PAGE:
According to 1973 figures, the annual per-capital income in the county was $3,838.

Dawson - "The Spanish Peanut Center of the World" and "The City That Care Forgot" - was incorporated in 1857. The county was created on Feb. 16, 1856, by an act of the Georgia legislature.

There has never been a elected black official in the town or the county.

Though 96 per cent of Terrell's white schoolchildren attent the private academy - grades 1 through 12 - and the county's four public schools are nearly all-black, the seven members of the county board of education are white.

Blacks here "are reluctant to vote because of downright hopelessness," said the Rev. Milton W. Merritt, offering an explanation for the continuing absence of blacks in town and county government.

Merritt, the pastor of the Sardis Baptist Church here and regarded as a black activist, added: "The blacks have had so many defeats...You never really had any civil rights activism in Terrell. Any time you had some really serious movement among the blacks, there was an act of [racial] violence to quell it."

Ima A. Rude, the white executive manager of the Terrell County Chamber of Commerce, attributes the absence of blacks in local government "to a lack of black leadership."

A number of blacks here agree.

A local black businessman who requested anonymity said: "Even when (blacks) go to the polls, a lot of them still are afraid. They work in these white people's houses and on their farms and they're afraid that if they vote the wrong way, Mr. Charlie (the whites) will take away their jobs. So they go and vote with Mr. Charlie."

The blacks here do agree on one subjects - racism. It exists here in its most virulent and violent form, they say. Long before the "Dawson Five" were heard off, blacks here and in adjacent towns dubbed the county "Terrible Terrell."

"There is a good reason for that," said Mary Young, a black Albany attorney who has defended scores of blacks in Terrell and adjacent counties. "Terrell is probably the foremost country in the state of Georgia as far as atrocities against blacks are concerned. Lynchings' beating and mysterious deaths involving blacks have been going on there for years."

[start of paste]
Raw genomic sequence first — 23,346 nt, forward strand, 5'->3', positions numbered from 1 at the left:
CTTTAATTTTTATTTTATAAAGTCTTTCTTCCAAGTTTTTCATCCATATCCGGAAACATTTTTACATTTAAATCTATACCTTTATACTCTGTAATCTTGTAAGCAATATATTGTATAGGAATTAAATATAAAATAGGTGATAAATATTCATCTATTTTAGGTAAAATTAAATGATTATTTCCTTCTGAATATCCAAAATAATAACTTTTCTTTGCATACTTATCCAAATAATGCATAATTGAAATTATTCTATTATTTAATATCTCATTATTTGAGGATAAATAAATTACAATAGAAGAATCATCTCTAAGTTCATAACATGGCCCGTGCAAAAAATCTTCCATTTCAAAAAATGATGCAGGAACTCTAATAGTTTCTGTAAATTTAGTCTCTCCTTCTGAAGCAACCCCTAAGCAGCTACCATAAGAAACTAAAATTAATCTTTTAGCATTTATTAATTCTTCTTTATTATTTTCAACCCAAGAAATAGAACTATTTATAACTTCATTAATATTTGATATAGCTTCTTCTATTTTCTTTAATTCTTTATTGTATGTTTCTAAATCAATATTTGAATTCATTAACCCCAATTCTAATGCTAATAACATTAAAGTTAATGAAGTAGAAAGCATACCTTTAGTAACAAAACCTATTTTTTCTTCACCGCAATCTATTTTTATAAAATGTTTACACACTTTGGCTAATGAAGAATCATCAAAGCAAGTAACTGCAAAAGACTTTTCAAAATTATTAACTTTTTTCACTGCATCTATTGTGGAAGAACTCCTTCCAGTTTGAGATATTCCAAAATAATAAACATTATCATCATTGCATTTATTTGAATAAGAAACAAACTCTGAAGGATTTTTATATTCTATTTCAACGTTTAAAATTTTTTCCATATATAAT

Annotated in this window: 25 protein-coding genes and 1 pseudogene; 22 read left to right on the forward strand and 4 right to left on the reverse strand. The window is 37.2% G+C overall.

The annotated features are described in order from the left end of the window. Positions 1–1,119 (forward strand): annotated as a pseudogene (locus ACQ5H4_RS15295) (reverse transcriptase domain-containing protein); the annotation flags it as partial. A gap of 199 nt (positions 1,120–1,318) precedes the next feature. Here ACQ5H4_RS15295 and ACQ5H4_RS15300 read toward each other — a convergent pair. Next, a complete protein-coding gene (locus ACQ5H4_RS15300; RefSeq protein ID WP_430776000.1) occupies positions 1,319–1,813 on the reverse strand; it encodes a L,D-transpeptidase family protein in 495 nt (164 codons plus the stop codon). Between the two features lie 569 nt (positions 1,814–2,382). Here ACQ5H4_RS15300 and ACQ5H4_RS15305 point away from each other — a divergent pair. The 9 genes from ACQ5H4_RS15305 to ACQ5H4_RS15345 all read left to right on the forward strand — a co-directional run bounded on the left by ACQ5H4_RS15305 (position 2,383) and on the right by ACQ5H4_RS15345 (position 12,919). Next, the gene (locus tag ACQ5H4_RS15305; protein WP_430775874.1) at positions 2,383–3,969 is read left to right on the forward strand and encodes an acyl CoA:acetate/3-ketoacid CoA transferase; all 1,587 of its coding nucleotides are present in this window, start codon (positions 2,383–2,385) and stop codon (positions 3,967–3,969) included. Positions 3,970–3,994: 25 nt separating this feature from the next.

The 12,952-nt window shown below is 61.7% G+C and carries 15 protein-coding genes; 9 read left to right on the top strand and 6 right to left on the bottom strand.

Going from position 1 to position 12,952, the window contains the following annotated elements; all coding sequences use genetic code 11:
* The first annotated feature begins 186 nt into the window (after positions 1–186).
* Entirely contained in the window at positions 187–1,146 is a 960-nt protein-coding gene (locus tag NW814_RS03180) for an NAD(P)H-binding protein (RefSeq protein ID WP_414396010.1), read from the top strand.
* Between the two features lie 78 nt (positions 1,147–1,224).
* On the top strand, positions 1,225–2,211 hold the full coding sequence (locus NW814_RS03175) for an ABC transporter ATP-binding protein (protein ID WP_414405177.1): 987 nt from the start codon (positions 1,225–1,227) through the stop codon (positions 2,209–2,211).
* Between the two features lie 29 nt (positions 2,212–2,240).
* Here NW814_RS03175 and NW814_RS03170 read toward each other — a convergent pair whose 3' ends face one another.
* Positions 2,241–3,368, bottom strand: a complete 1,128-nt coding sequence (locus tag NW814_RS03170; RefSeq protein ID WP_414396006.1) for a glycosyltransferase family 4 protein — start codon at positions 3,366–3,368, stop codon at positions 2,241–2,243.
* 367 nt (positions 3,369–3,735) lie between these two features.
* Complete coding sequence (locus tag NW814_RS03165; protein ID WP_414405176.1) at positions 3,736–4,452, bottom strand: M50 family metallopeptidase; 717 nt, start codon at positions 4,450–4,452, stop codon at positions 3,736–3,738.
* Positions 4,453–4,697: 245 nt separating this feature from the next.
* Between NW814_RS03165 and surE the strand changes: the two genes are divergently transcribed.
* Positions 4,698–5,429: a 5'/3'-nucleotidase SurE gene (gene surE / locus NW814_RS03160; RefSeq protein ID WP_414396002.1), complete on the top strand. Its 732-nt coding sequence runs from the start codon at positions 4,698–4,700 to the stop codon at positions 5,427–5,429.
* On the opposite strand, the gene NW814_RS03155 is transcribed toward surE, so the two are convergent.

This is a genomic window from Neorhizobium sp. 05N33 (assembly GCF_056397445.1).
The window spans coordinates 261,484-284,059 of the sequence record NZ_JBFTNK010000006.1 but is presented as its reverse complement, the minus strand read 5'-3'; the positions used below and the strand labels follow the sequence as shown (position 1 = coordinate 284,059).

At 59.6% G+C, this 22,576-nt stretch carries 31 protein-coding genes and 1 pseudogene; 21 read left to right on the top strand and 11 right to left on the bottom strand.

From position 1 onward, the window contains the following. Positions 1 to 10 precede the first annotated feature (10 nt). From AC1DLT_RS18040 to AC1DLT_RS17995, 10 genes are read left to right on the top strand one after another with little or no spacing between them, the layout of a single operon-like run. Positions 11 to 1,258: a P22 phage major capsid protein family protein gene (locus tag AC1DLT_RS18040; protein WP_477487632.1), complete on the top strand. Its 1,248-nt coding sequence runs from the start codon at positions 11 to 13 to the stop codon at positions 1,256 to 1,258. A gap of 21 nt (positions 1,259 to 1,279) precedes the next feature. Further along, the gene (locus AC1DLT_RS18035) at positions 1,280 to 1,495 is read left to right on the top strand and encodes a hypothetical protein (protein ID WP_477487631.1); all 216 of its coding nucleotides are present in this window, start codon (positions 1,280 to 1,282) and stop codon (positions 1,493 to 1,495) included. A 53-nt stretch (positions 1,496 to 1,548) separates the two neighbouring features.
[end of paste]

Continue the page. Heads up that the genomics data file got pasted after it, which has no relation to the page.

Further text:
"I'll tell you the truth," said an elderly black farmland who asked not to be named. "Black people done come a long way in other places, but here in Terrell there ain't no charge for black people. You cain't even get up and speak for your rights in Terrell if you black. Bound to get in trouble if you do."

Last week blacks got a chance to speak out about their problems during a session with Dawson Mayor James Raines. But, according to the mayor and several blacks who attended the blacks said little and made no concrete allegations.

Asked why blacks did not speak out, the farmhand glared at a reporter with incredulity. "You know why," he said. "You knows they's afraid."

Many blacks here are afraid of Terrell County. If you are black and an outsider, they will vigorously warn you against exceeding the speed limit. In fact, they will advise you to drive under the limit. A lot of blacks have would up in jail or dead because of confrontations with whites on the road, they say.

Looking at a black reporter who had come to the area to do interviews, Irene Willis, 46, a blacks homemarker who lives 17 miles from Dawson, said: "Boy, you better be careful...Dawson's not like Leesburg (her town). White folks and blacks are friendly here in Leesburg. Dawson and Terrell' crazy."

Rountree laughed when he was told about this, "I can't tell you why they believe that," he said. "I 've been in Dawson 31 years and I can't recall any single act of inhumanity against blacks here."Other whites in Dawson and Terrell County made simiral statements.

The "Dawson Five" case will be nearly two years old, if, as expected, the prosecution takes uo to 90 days to appeal Monday's lower-recourt ruling to supress the confessions of two defendants. Many blacks here welcomed the case as a chance to "expose" what they see as the injustice of life in a "dual society." Many whites such as Rountree say the case has hurt the county and has worsened race relations here.

"We don't need all of this," Rountree said of the murder case and its attendant publicity. "What we need here are more smokestacks - industry - more jobs for our young people...We don't have enough jobs to go around for blacks or whites. We are losing a lot of young people because of that."

Many here agree that more industry would help economically and might help eliminate the "dual society." But few people, especially blacks, are optimistic.

"The attitude of Rountree and other white leaders in Terrell is that because we are no way different from the rest of the country in terms of race relations, this ("dual society") should be allowed to continue," said C.B. King, a black Albany attorney who has represented blacks here.

"But because I recognize that Terrell is but a microcosm of the face of America. I realize the country is in a hell of a shape in terms of race relations. It's going to stay that way until something is done to change it."